Dementia with Lewy Bodies

Dementia with Lewy bodies is the second most common cause of dementia caused by a neurodegenerative disease (vascular dementia is the second most common cause for dementia overall). The disease is progressive and shortens lifespan.

Dementia with Lewy bodies can be a challenge for non-specialists to diagnosis in the early stages, because the symptoms can be so varied.  It is a disease that causes physical symptoms early-on, rather than just cognitive and/or behavioral symptoms like in the early stages of Alzheimer’s disease.

The physical symptoms of dementia with Lewy bodies may include a slowness in movement (bradykinesia), shuffling gait, muscle stiffness, and tremor, collectively known as parkinsonism. There may also be a decline in sense of smell and taste, imbalance, or lightheadedness or even passing out after standing up too quickly (due to orthostatic hypotension).

The cognitive symptoms of dementia with Lewy bodies can include memory loss, but it more commonly affects visuospatial function and executive function early-on. A person may have trouble organizing their life like before, and develop a new slowness in thinking and inability to multitask. They may forget things in conversation, but once given reminders or hints they often do much better with recalling the information.  A decline in driving skills and sense of direction may also occur early-on.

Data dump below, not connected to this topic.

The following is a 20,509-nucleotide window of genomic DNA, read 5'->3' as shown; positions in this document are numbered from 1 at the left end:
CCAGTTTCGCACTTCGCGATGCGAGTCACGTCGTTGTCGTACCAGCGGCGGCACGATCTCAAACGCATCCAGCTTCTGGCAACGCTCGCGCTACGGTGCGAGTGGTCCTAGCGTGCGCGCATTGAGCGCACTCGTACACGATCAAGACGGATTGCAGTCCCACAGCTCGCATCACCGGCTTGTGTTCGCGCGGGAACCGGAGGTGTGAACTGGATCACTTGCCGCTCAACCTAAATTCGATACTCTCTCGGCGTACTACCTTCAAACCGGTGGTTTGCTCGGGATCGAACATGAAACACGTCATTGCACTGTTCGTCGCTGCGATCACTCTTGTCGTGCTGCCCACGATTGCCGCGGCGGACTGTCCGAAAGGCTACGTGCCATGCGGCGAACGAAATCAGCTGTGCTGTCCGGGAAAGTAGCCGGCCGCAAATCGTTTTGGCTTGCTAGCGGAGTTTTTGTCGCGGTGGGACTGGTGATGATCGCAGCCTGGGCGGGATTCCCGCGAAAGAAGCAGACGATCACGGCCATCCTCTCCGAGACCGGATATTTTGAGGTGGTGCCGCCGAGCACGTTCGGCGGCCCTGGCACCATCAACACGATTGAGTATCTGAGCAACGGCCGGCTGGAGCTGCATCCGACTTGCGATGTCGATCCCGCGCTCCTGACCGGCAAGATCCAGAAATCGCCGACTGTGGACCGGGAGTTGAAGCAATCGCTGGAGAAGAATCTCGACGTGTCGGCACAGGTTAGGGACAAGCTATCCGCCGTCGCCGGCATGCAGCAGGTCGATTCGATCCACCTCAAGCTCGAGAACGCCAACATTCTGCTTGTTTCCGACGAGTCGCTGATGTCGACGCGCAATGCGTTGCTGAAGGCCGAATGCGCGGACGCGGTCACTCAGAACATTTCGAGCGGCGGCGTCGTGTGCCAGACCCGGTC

Psychiatric symptoms in dementia with Lewy bodies can be very distressing for both the patient and the caregivers. They may include apathy, depression, anxiety, delusions, and visual hallucinations.

The symptoms in dementia with Lewy bodies tend to fluctuate, creating “good days” and “bad days”. A sleep condition called REM sleep behavior disorder is very common, which can cause a person to act out dreams and even fall out of bed during sleep. Excessive daytime sleepiness can be another troublesome symptom.

There is no cure for dementia with Lewy bodies, but there are many ways to help improve a person’s quality of life.  The complex array of symptoms requires a comprehensive evaluation and treatment plan to ensure that each aspect of the condition is properly addressed. Physical therapy and/or occupational therapy or often recommended as well.

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